The shift back to myself: finding the answers within

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Recently, as I began to speak to someone about all of the dieting/eating plans I have tried throughout my life, I realized something that they all had in common, that I was hoping they would be the external source to solve my “weight issues.” I began to think on this a little bit more and how different what I am doing now is. I am not saying that some of these plans didn’t have aspects that asked me to dig deeper and find answers or new things about myself. The difference can be found in the following analogy:

Diet Plan Brain: I am standing at the shore of a deep river. My goal is to get across the river, but I do not know how. I see a boat. Someone tells me to get into the boat and the how to get across. The promise is that the boat trip might be challenging at times, but it will most certainly get me across. My message is to get in the boat and stay in the boat. The result? I may get across the water for a little while, and end up back on the shore, I may get half way across and fall into the river, or I might find myself farther away from the river crossing then I was before. I might even get across to the shore, but live in fear of finding myself back on the other shoreline. Therefore, I have that boat or several boats lined up to get into if that should ever happen. I am almost always on a search for the right boat, “My solution.”

My mentality of finding a peaceful intuitive relationship with myself and food now: First, my goal is reframed. I do not have to get across the river. I must first survey all of my options with a purposeful mindful outlook. I take in the scenery. Are there birds here at the river? What color is the water? What is so great about the other side of the river anyways? If I do want to get to the other side of the river I would like to take some time to learn about the situation and about my strengths and weaknesses to get across. I may even find myself swimming in the cool waters of the river and find myself unexpectedly on the opposite shoreline. Ultimately, it becomes more about realizing it is about the actually process of crossing the river and not the single pointed focus of reaching the other side that counts. There may be many mini river crossings in a day or a week, but those are just mini opportunities to take a breath and see what I really want. What I really need.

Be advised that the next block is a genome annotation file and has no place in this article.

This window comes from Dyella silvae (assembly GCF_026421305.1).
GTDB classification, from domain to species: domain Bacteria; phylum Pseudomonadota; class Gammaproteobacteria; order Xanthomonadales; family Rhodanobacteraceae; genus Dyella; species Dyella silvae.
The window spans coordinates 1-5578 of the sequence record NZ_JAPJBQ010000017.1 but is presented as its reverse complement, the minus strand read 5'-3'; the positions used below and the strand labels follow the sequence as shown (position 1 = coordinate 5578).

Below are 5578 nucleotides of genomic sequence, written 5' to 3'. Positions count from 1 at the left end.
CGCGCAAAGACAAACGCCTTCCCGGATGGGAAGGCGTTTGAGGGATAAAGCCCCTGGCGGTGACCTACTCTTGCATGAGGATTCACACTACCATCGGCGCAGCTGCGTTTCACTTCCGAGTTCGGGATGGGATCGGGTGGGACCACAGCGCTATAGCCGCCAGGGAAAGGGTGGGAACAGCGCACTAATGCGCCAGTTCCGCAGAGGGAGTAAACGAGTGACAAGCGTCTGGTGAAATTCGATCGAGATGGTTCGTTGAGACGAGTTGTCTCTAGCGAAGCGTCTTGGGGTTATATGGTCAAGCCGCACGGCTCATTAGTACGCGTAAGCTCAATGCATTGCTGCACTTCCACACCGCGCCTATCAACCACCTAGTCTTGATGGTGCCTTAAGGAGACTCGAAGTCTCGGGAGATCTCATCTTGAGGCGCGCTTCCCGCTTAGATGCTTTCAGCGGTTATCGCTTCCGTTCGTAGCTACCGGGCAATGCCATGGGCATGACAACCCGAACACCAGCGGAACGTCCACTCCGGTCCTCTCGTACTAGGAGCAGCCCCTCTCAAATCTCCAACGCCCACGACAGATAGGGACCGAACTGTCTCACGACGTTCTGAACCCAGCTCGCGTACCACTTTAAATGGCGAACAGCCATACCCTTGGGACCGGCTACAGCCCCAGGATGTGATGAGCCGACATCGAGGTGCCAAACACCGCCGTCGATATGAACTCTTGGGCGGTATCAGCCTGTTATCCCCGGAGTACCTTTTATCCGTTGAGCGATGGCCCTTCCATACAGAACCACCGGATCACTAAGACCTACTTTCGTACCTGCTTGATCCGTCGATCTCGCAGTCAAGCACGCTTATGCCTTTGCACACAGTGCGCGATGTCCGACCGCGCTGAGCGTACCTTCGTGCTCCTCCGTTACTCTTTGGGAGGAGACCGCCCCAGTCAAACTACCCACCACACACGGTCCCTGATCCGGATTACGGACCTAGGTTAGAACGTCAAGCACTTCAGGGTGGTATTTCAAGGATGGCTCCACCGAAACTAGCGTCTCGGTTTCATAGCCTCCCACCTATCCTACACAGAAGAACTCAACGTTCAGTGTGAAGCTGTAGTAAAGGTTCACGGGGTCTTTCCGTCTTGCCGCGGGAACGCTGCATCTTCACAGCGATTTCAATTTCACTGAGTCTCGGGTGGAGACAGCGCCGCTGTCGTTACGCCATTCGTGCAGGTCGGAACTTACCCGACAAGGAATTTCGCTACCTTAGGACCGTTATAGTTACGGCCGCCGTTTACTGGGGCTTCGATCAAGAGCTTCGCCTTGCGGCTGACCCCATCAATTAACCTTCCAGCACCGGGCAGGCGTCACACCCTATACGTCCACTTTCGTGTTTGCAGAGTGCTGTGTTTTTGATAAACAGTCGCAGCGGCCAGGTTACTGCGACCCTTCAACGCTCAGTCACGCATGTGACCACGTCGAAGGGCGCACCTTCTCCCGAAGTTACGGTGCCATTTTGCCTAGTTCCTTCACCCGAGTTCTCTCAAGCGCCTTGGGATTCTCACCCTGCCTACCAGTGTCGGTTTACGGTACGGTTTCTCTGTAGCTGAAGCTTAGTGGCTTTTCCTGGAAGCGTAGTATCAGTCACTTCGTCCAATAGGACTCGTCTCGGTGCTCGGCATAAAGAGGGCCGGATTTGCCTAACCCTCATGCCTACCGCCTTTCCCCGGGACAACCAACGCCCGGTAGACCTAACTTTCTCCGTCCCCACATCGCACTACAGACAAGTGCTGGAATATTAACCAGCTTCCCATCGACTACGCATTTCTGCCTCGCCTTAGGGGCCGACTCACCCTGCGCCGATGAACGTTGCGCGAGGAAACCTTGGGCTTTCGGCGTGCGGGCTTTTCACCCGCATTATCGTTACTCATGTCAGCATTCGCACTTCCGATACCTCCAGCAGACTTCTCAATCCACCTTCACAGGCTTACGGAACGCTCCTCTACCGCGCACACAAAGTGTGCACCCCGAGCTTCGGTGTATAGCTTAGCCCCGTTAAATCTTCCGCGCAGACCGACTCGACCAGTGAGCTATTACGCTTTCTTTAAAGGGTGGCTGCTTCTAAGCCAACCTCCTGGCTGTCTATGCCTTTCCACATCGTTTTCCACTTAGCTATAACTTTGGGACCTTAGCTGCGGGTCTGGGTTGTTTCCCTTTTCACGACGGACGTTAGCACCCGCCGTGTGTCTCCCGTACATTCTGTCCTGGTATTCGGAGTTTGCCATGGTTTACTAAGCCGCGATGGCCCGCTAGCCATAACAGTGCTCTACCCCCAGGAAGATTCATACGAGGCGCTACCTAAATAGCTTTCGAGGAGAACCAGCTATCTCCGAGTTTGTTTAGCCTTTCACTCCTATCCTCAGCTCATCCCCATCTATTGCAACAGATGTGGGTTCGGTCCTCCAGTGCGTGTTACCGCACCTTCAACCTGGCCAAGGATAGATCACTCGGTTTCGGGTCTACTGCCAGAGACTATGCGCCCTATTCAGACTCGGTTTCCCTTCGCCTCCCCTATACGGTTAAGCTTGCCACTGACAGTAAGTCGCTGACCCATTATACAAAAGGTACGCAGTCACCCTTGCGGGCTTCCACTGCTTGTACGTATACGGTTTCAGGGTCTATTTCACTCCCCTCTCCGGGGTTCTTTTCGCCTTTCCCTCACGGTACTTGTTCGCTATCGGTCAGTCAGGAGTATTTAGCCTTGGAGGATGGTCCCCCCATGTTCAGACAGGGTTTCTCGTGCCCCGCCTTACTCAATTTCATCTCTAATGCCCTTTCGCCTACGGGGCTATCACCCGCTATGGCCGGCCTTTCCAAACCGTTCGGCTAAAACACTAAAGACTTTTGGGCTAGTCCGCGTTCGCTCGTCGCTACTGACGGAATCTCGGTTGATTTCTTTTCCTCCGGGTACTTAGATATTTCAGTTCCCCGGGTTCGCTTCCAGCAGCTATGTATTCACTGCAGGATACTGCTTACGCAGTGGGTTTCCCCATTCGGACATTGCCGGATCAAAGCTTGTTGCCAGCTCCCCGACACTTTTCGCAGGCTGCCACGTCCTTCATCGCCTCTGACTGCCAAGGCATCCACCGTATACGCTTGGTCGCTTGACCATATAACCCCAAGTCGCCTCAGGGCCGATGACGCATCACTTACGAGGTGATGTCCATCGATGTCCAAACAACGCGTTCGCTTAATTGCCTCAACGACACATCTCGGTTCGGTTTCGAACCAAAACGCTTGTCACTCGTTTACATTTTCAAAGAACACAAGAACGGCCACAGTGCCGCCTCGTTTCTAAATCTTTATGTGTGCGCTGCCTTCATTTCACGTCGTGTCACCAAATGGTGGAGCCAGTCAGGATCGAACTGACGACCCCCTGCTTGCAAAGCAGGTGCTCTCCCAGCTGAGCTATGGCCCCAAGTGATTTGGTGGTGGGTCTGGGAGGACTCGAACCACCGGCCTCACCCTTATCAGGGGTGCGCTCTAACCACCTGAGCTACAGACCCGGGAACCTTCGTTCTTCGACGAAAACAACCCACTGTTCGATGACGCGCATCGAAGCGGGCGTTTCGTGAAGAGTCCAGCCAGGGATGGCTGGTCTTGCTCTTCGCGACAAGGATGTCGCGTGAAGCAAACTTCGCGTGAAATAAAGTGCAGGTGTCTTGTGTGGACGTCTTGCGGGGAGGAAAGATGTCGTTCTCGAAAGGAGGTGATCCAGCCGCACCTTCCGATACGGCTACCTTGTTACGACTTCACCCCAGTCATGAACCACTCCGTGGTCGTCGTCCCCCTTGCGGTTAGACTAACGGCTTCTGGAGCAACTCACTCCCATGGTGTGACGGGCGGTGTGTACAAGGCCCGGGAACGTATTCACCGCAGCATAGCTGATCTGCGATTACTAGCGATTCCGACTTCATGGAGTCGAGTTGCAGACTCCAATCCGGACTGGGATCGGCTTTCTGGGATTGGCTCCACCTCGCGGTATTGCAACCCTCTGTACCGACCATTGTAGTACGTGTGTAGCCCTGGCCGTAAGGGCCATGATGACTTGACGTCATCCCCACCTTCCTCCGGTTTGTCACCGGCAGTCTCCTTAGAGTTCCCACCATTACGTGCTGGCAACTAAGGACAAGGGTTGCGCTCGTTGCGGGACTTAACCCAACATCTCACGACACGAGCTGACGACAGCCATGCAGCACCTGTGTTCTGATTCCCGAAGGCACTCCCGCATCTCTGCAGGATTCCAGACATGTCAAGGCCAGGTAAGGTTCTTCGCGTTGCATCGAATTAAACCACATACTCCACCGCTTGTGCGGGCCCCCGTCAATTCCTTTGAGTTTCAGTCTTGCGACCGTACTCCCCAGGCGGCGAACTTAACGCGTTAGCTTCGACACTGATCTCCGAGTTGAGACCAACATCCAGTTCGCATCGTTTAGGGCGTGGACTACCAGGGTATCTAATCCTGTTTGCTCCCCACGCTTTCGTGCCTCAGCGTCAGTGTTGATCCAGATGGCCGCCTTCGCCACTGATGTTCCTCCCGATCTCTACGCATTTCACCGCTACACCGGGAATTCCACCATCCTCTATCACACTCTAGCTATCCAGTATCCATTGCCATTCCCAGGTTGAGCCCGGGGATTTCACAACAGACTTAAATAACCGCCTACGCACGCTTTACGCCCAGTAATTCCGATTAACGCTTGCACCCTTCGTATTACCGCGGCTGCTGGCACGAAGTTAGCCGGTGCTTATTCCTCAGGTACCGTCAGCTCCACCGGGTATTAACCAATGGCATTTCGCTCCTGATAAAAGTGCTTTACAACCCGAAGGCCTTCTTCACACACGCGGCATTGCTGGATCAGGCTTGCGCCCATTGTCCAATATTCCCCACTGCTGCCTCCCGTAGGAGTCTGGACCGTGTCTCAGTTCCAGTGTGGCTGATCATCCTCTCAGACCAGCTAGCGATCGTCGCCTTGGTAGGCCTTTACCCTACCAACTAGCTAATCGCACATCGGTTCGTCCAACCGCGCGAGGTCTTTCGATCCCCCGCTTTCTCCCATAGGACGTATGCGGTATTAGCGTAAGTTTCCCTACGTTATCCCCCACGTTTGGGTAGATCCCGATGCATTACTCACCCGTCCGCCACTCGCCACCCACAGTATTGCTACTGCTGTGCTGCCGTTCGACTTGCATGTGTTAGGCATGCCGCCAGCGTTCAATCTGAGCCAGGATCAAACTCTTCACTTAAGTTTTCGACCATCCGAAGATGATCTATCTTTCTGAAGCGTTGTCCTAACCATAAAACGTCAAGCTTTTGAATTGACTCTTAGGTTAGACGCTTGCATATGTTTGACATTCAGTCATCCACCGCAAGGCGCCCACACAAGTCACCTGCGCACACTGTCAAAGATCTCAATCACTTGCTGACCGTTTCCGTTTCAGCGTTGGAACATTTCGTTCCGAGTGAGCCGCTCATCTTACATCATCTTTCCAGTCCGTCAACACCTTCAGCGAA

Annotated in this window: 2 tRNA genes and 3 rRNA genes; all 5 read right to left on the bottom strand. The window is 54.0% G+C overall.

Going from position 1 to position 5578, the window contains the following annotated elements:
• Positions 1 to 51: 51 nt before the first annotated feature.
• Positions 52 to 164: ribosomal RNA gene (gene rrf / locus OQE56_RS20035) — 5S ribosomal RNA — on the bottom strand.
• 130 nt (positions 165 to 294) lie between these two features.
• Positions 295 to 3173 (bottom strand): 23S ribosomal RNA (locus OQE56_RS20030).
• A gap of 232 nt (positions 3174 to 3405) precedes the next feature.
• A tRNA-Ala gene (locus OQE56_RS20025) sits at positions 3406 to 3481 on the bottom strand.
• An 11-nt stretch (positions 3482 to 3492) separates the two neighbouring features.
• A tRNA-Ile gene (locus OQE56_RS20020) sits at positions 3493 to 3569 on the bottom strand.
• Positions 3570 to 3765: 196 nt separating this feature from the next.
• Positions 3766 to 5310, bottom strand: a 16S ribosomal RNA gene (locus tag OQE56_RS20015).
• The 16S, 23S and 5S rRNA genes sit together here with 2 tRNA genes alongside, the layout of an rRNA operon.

What is different about these two situations? In the first scenario. I am completely missing the sound of the birds and the cool feeling of the water. I am probably anxious in situation #1 and I am always living in fear of finding myself back on the same shore line. In this situation, my accomplishments are wrapped up in how good the boat is and if I reach the other side or not.

In situation # 2, I have fully lived and embraced the experience of the river. I have evaluated my own abilities and allowed the experience to be as much about learning how to cross the river as it is about crossing the river. I have allowed myself to ask questions. Most importantly, my doing these actions, I have found myself in the place I was meant to be. It is about the discovering and learning in this situation that is so important. I have learned that I can rely on myself. I have also eliminated the constant fear of finding myself back on the shore, because a.) I have realized there are beautiful things to be seen over here, and b.) it is all just part of the same process or relationship with the river. Beautiful I will take scenario # 2.